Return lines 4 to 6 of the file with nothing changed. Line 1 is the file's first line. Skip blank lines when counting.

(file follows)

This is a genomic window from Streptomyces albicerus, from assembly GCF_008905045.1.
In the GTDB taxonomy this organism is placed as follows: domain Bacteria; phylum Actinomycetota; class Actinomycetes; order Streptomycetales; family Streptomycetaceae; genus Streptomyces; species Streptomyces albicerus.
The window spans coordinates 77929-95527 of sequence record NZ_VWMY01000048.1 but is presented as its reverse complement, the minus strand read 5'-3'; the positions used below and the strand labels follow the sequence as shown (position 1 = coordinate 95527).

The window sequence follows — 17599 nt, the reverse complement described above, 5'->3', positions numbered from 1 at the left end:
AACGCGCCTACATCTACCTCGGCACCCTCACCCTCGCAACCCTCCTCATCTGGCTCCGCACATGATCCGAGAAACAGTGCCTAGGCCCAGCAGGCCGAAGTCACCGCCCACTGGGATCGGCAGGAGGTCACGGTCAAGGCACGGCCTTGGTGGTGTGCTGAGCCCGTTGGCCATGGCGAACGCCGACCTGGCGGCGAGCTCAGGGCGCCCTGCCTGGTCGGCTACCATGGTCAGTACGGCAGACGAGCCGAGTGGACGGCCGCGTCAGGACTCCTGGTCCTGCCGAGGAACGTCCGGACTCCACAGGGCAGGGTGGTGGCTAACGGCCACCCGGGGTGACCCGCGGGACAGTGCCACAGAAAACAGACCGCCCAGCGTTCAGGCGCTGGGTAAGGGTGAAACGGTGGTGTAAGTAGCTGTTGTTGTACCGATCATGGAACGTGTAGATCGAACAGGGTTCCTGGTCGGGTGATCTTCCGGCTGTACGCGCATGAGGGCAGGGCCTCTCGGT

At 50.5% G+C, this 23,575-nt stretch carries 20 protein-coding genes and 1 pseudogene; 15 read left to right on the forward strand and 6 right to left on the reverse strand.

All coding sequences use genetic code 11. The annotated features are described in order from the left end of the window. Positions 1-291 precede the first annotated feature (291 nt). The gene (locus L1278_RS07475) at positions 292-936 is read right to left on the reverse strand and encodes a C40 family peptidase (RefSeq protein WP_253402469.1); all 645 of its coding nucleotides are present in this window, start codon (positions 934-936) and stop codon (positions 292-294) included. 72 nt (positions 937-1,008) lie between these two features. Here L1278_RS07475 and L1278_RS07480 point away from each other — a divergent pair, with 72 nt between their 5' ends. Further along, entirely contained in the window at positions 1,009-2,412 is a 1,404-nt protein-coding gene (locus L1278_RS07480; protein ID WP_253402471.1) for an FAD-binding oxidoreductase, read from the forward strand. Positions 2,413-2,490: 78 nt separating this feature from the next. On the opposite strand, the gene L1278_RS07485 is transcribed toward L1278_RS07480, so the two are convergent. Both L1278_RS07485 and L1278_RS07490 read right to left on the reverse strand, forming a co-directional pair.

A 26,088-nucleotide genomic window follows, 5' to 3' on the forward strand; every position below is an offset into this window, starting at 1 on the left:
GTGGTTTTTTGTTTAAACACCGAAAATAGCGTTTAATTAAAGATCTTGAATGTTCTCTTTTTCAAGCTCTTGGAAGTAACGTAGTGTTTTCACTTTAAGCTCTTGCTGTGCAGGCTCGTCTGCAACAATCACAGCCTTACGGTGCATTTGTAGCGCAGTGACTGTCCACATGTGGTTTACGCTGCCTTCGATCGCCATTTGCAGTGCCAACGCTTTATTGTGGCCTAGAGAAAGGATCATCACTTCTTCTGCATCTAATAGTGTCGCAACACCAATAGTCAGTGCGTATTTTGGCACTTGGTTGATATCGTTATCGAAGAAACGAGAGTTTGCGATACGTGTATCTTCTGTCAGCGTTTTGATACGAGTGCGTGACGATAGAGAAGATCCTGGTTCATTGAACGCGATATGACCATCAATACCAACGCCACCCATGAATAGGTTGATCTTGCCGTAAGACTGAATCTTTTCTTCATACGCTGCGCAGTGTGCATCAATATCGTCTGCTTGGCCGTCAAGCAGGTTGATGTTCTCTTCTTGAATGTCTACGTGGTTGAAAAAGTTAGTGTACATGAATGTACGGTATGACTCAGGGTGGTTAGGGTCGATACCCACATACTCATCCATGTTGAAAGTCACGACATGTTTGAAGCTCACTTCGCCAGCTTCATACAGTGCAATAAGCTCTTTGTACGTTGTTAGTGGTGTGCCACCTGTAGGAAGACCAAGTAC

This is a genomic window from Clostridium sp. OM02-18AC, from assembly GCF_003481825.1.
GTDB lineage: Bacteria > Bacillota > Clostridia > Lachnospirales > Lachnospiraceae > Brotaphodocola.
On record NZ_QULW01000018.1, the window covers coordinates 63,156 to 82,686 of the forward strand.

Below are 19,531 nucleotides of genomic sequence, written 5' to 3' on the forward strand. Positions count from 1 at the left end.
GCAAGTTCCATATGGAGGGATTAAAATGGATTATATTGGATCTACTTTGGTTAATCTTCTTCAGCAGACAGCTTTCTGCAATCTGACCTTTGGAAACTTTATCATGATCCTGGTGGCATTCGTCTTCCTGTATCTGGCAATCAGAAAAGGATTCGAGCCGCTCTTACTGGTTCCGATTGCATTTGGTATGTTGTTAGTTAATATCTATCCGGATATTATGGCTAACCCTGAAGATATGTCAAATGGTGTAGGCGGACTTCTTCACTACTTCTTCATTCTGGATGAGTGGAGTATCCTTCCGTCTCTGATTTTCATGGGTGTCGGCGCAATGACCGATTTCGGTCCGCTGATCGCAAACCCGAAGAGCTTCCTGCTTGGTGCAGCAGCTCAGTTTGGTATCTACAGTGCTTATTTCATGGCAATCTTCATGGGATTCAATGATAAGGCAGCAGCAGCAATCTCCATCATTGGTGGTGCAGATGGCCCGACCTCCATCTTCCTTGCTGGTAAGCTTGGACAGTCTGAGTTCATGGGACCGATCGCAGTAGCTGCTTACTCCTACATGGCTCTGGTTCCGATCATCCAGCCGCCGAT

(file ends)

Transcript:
The window sequence follows — 17599 nt, the reverse complement described above, 5'->3', positions numbered from 1 at the left end:
AACGCGCCTACATCTACCTCGGCACCCTCACCCTCGCAACCCTCCTCATCTGGCTCCGCACATGATCCGAGAAACAGTGCCTAGGCCCAGCAGGCCGAAGTCACCGCCCACTGGGATCGGCAGGAGGTCACGGTCAAGGCACGGCCTTGGTGGTGTGCTGAGCCCGTTGGCCATGGCGAACGCCGACCTGGCGGCGAGCTCAGGGCGCCCTGCCTGGTCGGCTACCATGGTCAGTACGGCAGACGAGCCGAGTGGACGGCCGCGTCAGGACTCCTGGTCCTGCCGAGGAACGTCCGGACTCCACAGGGCAGGGTGGTGGCTAACGGCCACCCGGGGTGACCCGCGGGACAGTGCCACAGAAAACAGACCGCCCAGCGTTCAGGCGCTGGGTAAGGGTGAAACGGTGGTGTAAGTAGCTGTTGTTGTACCGATCATGGAACGTGTAGATCGAACAGGGTTCCTGGTCGGGTGATCTTCCGGCTGTACGCGCATGAGGGCAGGGCCTCTCGGT

At 50.5% G+C, this 23,575-nt stretch carries 20 protein-coding genes and 1 pseudogene; 15 read left to right on the forward strand and 6 right to left on the reverse strand.